tissue culture work? Try getting stuck in BSL3 conditions when the fire alarms going off and there was an ACTUAL fire in the building. We had a safety warden just for our lab, and during any drill, he would come and wait outside the window in the main hallway outside our lab and let us know by interphone if it was okay or not. The problem was that one morning, I decided to run several experiements in both labs (main and BSL3) so I came in at 7 am to start my cultures in the BSL3. Halfway through getting the cultures inoculated, the fire alarm went off. Well, our safety man wasn’t in yet – but thankfully, he was on his way (and yes, we had a backup safety warden who was responsible for the whole building and was there at the time). But I quickly took care of anything i needed to, took the requisite long shower, and then wandered outside. Because it took so long to get out and I knew there wasn’t much of a hurry (I had phoned the warden(s) and they let me know the fire was in a whole another part of the building complex and not to worry too much), I was passing by firemen on the way out and getting strange looks from those who had evacuated without knowing where the fire was. It was kinda handy to have the “in the know” people on my side for that one!

  5. Darren Saunders says:

    I don’t know that all evacuations run smoothly Cath. The only time I’ve been here for an actual alarm and evacuation, I saw at least 2 loads of people take the lift down rather than the fire stairs. Doesn’t say much for the common sense of a building full of supposedly edumacated people does it?
    I thought it was a nice example of natural selection by fire 😉

  6. Cath Ennis says:

    Ah, but that was before they gave me the red hat. Next time, you will respect my authoritah!
    (They told us that people are much more likely to listen to your instructions if you wear the hat and vest. I’m tempted to wear mine all the time).
    Kyrsten, another excellent tale from the BSL3! I’m glad they had good procedures in place for you. I assume the suite had good solid fire doors and sprinklers? And at least you had a shower to hide in…

  7. Sabbi Lall says:

    Second request for photo of you in hard hat! I’m sure you’ll be first at the alarm next time!

  8. Eva Amsen says:

    I love that clip of the Office. Best opening ever. I laughed all over again. I forgot about Dwight’s PowerPoint comment, and about Kevin breaking the glass of the candy machine, and “the fire is shooting at us!!”.
    I had to take fire safety training as part of an undergrad organic chem lab, and the fire department taught us how to put out real fires in the parking lot! It was fun! But not as much fun as the week long radioactivity training, that ended with a “find the five radioactive spills and clean them up appropriately” assignment (and a written, national exam and official certificate to prove that I can use radioactivity in any licensed facility in Holland (but this certificate is useless anywhere else in the world and I had to take the half-a-day radioactivity class in Toronto all over again, in which I laughed at their outdated methods and unsafe practices. (Acknowledge my papers, Canada! A taped-off area on someone’s lab bench is SO not an appropriate place for radioactivity work…)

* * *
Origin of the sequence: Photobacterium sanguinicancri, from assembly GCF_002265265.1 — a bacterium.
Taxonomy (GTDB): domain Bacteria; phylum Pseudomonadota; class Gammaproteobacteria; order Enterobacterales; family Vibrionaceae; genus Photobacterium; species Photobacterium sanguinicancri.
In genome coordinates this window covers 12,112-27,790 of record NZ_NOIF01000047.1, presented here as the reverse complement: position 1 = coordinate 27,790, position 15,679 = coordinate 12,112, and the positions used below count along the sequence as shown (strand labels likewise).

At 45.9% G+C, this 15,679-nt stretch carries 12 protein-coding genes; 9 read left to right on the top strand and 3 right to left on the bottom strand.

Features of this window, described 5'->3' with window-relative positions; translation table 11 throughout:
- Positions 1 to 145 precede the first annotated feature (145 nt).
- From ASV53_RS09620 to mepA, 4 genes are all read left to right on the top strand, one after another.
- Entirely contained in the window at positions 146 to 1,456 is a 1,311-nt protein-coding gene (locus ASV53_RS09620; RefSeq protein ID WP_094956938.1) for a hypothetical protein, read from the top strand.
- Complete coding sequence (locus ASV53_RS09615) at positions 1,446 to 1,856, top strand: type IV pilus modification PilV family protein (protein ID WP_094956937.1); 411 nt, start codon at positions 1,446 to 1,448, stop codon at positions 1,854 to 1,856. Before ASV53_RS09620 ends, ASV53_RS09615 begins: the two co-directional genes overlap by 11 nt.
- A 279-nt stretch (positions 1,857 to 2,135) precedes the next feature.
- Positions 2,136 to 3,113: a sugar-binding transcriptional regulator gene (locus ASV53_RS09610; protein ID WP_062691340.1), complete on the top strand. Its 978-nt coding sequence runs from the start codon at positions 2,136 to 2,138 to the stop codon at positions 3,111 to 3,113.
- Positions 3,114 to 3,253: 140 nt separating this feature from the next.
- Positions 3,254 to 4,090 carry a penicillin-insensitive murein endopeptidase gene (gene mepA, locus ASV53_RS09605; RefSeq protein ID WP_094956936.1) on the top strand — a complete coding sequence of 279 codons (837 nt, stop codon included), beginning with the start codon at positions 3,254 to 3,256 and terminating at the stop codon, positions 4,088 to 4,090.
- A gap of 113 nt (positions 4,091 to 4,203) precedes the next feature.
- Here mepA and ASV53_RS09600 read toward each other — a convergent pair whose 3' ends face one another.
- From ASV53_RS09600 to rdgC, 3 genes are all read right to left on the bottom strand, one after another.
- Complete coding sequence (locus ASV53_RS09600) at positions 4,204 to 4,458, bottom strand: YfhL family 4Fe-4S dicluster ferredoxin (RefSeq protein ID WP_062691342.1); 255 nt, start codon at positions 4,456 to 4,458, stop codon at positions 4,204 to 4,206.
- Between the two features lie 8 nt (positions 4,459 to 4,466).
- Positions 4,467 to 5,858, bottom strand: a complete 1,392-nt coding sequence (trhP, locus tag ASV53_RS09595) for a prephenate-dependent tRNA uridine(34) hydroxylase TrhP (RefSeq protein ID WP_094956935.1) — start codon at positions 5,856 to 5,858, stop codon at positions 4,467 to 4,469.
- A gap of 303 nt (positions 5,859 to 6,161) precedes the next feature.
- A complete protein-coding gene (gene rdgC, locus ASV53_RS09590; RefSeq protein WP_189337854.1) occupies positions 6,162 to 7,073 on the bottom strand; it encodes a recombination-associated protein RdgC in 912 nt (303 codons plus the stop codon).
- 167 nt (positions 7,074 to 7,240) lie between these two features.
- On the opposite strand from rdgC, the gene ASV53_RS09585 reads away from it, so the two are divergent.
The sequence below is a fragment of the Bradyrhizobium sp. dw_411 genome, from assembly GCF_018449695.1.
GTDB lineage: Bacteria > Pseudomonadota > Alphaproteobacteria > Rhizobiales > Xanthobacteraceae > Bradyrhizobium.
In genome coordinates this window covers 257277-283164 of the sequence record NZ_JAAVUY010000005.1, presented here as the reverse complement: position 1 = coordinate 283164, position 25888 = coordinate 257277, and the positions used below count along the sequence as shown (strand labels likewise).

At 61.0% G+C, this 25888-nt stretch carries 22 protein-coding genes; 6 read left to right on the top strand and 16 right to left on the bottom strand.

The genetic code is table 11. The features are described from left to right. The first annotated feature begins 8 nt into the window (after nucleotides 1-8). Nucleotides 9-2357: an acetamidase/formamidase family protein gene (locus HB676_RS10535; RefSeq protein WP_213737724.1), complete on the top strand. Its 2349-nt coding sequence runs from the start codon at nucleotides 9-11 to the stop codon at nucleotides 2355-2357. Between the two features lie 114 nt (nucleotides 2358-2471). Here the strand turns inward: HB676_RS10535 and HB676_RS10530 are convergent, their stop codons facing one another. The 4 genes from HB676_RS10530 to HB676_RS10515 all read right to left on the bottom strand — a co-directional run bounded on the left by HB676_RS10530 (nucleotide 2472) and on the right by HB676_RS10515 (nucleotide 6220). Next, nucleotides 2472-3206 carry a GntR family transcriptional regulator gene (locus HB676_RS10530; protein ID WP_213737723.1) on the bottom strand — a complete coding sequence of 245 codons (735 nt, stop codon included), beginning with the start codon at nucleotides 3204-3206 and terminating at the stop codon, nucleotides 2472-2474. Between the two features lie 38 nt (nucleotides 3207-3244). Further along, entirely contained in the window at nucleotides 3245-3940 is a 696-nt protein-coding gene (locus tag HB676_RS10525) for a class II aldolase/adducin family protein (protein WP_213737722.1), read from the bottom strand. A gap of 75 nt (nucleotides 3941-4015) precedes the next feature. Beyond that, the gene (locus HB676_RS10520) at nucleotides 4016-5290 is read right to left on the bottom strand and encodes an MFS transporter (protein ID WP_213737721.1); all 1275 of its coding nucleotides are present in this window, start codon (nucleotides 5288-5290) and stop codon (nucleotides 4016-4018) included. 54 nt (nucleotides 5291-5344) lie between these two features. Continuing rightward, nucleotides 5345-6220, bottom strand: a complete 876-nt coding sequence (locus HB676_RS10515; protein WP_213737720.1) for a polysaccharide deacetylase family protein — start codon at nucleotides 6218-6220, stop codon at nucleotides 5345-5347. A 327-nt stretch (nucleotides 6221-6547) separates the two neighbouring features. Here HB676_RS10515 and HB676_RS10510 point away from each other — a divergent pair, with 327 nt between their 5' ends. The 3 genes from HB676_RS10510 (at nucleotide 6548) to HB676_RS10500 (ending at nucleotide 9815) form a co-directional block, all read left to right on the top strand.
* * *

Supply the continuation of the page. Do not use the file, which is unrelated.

Anyway. Hat pictures please!

  9. Richard Wintle says:

    Eva – in my first-ever research job, I did lots of tritium work in a taped-off area of a bench.

  10. Eva Amsen says:

    Well, that explains a lot.

  11. Cath Ennis says:

    gets you

    Eva, I taped that episode for my husband, and won’t let him delete it now. I must have re-watched that opening scene about 5 times in a row after the episode ended, and laughed like a drain every time! The cat in the filing cabinet was what really cracked me up…
    I hated working with radioactivity and took all the training courses etc. very seriously. It sucks that they wouldn’t recognise such an extensive course in Canada.

  12. Sabbi Lall says:

    No fair- how can I bring you honey and lemon? I’ll be passing through Vancouver in just over a week, but you’ll be better by then I hope! Will this recipe for Hot and Sour do instead?
    Do you mind posting a URL for the Office clip (my browser can’t see the video?). Thanks!

  13. Cath Ennis says:

    “Here ya go”
    Two of the people who commented on this thread were in a position to bring me lemon and honey yesterday, but didn’t. Boooooo 😉 So you can blame them…
    Hopefully I won’t need it by next week! How long are you in town for?

  14. Kyrsten Jensen says:

    sorry I was too busy getting filmed for the local NEWS 😛 and I didn’t see this post until too late in the day…
    I could deliver monday 🙂

  15. Cath Ennis says:

    If I’m in! (50-50 right now, this is the worst cold I’ve had in years)

  16. Sabbi Lall says:

    I hope your next drill won’t let the cat out of the bag that way (that was hilarious, cheers!). Unfortunately I’m only passing through Vancouver transiting to Victoria :o(
    Kyrsten to the rescue though (thanks Kyrsten!)

  17. Richard Wintle says:

    Cath – I’d send you some lemon and honey via Canada Post, but, well, you know.